GRK2 was overexpressed in and purified from Sf9 insect cells as described previously with some modifications [10]. The infected Sf9 cells were homogenized in 20 mm Hepes/KOH (pH 7.0), containing 2 mm MgCl2, 1 mm dithiothreitol, and 0.5 mm phenylmethanesulfonyl fluoride (solution A; 20 mL per cell pellet from 1 L culture). The homogenate was centrifuged, and then the pellet was homogenized in solution A supplemented with 0.5 m KCl. Most of the GRK2 activity was recovered in the supernatant obtained by centrifugation at 42 000 g for 20 min. Ammonium sulfate was added to the extract to a saturation level of 20%. After centrifugation, a saturated ammonium sulfate solution was added to the supernatant to give a final concentration of 30%, and then the suspension was centrifuged and the resulting pellet dissolved in solution A (15 mL). This solution was applied to a phenyl-Sepharose column (5 mL) equilibrated with 20 mm Hepes/KOH (pH 7.0), containing 1 mm dithiothreitol, 0.5 mm phenylmethanesulfonyl fluoride, and 1 m ammonium sulfate at a flow rate of 1 mL·min−1. After the column had been washed thoroughly, proteins were eluted with a linear gradient of 1.0–0 m ammonium sulfate (1.0 and 0 m, 20 mL each) and collected in fractions of 2 mL each. The fractions containing tubulin-phosphorylating activity were combined, dialyzed against 20 mm Hepes/KOH (pH 7.0)/50 mm NaCl, and then applied to a heparin column (1 mL) equilibrated with the dialysis buffer. Proteins were eluted with a linear gradient of 50–500 mm NaCl in 20 mm Hepes/KOH (pH 7.0) (30 mL in total) and collected in fractions of 1.5 mL each. Each fraction was assayed for GRK2, and subjected to SDS/PAGE on a 12% acrylamide gel. The purified GRK2 was mixed with an equal volume of glycerol as a stabilizer and stored at −80 °C until use. Crude tubulin, which contained microtubule-associated proteins (MAPs), was prepared from porcine brains by the polymerization–depolymerization procedure, which was performed three times, as described previously [24]. The tubulin was further purified by phosphocellulose chromatography [25].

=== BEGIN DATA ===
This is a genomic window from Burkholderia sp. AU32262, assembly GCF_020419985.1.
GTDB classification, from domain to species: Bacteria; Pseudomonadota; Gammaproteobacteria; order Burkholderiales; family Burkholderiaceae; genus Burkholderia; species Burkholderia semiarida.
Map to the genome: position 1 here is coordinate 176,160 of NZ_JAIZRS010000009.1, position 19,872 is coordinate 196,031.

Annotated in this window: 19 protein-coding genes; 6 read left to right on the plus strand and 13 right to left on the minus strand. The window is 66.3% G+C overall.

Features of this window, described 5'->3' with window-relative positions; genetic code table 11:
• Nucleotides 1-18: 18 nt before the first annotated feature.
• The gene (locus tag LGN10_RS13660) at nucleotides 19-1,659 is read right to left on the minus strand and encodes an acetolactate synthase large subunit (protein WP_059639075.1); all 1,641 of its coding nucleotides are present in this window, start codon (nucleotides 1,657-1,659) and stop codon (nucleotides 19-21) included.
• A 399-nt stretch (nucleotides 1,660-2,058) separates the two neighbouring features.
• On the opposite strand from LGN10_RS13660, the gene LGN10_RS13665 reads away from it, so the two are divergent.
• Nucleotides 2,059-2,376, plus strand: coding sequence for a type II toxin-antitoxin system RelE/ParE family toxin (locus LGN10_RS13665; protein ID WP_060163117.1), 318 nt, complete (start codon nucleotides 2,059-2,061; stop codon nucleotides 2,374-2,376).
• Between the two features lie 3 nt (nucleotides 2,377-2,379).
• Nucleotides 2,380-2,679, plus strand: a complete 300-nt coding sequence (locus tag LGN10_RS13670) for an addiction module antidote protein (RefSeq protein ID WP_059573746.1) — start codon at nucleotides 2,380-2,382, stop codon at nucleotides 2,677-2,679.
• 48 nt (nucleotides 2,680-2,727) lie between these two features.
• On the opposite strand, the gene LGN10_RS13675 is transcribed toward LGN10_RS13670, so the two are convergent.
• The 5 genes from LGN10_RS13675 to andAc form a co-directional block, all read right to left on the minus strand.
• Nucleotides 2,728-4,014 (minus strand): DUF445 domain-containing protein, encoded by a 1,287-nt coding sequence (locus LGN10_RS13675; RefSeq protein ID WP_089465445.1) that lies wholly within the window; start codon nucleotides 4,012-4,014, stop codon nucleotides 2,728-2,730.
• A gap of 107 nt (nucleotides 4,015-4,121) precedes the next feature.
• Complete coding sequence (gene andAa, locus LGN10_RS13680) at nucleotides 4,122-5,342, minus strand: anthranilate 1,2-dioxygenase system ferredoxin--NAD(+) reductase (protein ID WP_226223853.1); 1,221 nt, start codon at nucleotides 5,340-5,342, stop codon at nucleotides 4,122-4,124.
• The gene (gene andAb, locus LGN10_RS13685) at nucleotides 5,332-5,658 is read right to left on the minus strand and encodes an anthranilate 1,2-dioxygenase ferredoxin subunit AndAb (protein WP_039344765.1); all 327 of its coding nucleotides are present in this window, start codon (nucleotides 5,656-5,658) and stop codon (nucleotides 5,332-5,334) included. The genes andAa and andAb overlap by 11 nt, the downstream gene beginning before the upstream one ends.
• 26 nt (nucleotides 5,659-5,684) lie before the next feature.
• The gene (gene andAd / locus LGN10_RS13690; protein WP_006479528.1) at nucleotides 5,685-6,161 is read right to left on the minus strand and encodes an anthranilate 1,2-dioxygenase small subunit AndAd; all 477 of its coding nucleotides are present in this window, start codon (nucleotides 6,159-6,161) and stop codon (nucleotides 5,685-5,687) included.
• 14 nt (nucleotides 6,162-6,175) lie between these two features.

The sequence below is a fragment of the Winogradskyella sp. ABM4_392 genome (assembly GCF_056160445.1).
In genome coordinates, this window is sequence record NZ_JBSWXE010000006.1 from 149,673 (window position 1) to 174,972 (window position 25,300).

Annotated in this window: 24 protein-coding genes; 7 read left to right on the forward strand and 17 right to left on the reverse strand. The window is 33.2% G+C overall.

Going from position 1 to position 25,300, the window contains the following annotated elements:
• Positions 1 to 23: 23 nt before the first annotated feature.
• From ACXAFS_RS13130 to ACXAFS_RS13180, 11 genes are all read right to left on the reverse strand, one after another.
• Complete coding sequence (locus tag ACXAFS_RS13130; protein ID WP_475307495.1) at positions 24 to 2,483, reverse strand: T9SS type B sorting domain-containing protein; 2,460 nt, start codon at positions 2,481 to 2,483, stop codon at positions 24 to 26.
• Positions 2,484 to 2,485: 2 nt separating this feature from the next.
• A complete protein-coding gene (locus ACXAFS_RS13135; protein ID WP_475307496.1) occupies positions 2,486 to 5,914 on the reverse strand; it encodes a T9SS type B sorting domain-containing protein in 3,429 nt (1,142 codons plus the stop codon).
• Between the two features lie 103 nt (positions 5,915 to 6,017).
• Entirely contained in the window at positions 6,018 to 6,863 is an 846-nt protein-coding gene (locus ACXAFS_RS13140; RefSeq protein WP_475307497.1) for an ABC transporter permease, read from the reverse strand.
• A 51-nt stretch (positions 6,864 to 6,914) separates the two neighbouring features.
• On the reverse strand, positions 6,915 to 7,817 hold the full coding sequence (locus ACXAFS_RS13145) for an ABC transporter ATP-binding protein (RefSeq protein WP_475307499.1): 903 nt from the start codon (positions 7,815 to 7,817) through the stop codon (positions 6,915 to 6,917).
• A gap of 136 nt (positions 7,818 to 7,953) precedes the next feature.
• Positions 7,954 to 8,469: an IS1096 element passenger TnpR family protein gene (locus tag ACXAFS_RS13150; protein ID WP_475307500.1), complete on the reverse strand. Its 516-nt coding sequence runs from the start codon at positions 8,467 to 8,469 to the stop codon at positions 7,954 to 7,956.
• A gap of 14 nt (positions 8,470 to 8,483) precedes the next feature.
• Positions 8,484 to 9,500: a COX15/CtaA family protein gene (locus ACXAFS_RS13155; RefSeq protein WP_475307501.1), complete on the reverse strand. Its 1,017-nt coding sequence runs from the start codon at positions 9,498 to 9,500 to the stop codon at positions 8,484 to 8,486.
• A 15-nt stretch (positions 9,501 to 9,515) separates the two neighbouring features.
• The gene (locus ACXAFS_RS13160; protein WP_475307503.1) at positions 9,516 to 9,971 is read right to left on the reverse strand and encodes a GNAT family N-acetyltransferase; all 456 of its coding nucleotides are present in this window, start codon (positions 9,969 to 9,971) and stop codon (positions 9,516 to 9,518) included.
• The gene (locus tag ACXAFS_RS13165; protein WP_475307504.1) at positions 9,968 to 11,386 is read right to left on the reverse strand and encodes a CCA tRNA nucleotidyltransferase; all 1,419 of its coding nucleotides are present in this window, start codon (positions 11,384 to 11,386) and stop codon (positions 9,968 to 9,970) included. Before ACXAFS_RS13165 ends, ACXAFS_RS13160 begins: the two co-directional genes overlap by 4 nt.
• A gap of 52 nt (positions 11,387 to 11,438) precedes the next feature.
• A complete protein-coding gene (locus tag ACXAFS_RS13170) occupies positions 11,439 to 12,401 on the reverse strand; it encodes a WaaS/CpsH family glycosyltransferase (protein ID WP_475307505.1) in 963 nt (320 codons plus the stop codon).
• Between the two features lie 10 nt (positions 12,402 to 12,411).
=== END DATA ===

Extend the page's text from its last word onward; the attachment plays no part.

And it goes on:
Phosphorylation of tubulin

Tubulin was phosphorylated with GRK2 as described previously with some modifications [19]. Briefly, various concentrations of tubulin were incubated with 40 nm GRK2 in a buffer comprising 50 µm[γ-32P]ATP (100 c.p.m.·pmol−1), 20 mm Tris/HCl (pH 7.4), 50 mm KCl, 2 mm EDTA, 0.5 mm EGTA, and 5 mm MgCl2 at 30 °C, followed by SDS/PAGE. Incorporation of radioactivity into the tubulin was visualized by autoradiography and quantified with a Fuji BioImage BAS2000 analyzer.